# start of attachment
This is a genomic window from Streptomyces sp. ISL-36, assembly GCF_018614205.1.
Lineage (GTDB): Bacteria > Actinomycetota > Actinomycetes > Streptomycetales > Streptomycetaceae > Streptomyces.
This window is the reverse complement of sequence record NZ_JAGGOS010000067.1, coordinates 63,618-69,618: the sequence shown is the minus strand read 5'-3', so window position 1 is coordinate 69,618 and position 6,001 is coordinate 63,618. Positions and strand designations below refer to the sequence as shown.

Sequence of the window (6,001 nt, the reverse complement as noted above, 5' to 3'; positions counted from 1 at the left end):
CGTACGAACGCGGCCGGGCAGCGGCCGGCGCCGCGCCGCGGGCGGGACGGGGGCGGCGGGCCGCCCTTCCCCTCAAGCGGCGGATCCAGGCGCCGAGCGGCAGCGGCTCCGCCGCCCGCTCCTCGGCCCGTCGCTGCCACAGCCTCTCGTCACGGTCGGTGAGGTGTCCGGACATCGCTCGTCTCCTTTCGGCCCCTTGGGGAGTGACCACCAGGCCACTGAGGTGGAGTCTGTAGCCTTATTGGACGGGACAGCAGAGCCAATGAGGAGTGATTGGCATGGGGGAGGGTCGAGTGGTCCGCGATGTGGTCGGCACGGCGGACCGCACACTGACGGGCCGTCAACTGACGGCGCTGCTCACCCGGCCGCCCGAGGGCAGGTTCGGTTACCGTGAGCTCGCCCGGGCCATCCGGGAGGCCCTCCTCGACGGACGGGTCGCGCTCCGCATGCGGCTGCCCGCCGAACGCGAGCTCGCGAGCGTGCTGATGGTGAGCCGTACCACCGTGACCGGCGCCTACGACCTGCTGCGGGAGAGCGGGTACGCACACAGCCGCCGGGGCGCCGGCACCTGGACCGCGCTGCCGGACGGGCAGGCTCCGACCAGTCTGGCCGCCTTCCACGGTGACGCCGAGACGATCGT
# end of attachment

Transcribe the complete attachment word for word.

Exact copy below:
This is a genomic window from Streptomyces sp. ISL-36, assembly GCF_018614205.1.
Lineage (GTDB): Bacteria > Actinomycetota > Actinomycetes > Streptomycetales > Streptomycetaceae > Streptomyces.
This window is the reverse complement of sequence record NZ_JAGGOS010000067.1, coordinates 63,618-69,618: the sequence shown is the minus strand read 5'-3', so window position 1 is coordinate 69,618 and position 6,001 is coordinate 63,618. Positions and strand designations below refer to the sequence as shown.

Sequence of the window (6,001 nt, the reverse complement as noted above, 5' to 3'; positions counted from 1 at the left end):
CGTACGAACGCGGCCGGGCAGCGGCCGGCGCCGCGCCGCGGGCGGGACGGGGGCGGCGGGCCGCCCTTCCCCTCAAGCGGCGGATCCAGGCGCCGAGCGGCAGCGGCTCCGCCGCCCGCTCCTCGGCCCGTCGCTGCCACAGCCTCTCGTCACGGTCGGTGAGGTGTCCGGACATCGCTCGTCTCCTTTCGGCCCCTTGGGGAGTGACCACCAGGCCACTGAGGTGGAGTCTGTAGCCTTATTGGACGGGACAGCAGAGCCAATGAGGAGTGATTGGCATGGGGGAGGGTCGAGTGGTCCGCGATGTGGTCGGCACGGCGGACCGCACACTGACGGGCCGTCAACTGACGGCGCTGCTCACCCGGCCGCCCGAGGGCAGGTTCGGTTACCGTGAGCTCGCCCGGGCCATCCGGGAGGCCCTCCTCGACGGACGGGTCGCGCTCCGCATGCGGCTGCCCGCCGAACGCGAGCTCGCGAGCGTGCTGATGGTGAGCCGTACCACCGTGACCGGCGCCTACGACCTGCTGCGGGAGAGCGGGTACGCACACAGCCGCCGGGGCGCCGGCACCTGGACCGCGCTGCCGGACGGGCAGGCTCCGACCAGTCTGGCCGCCTTCCACGGTGACGCCGAGACGATCGT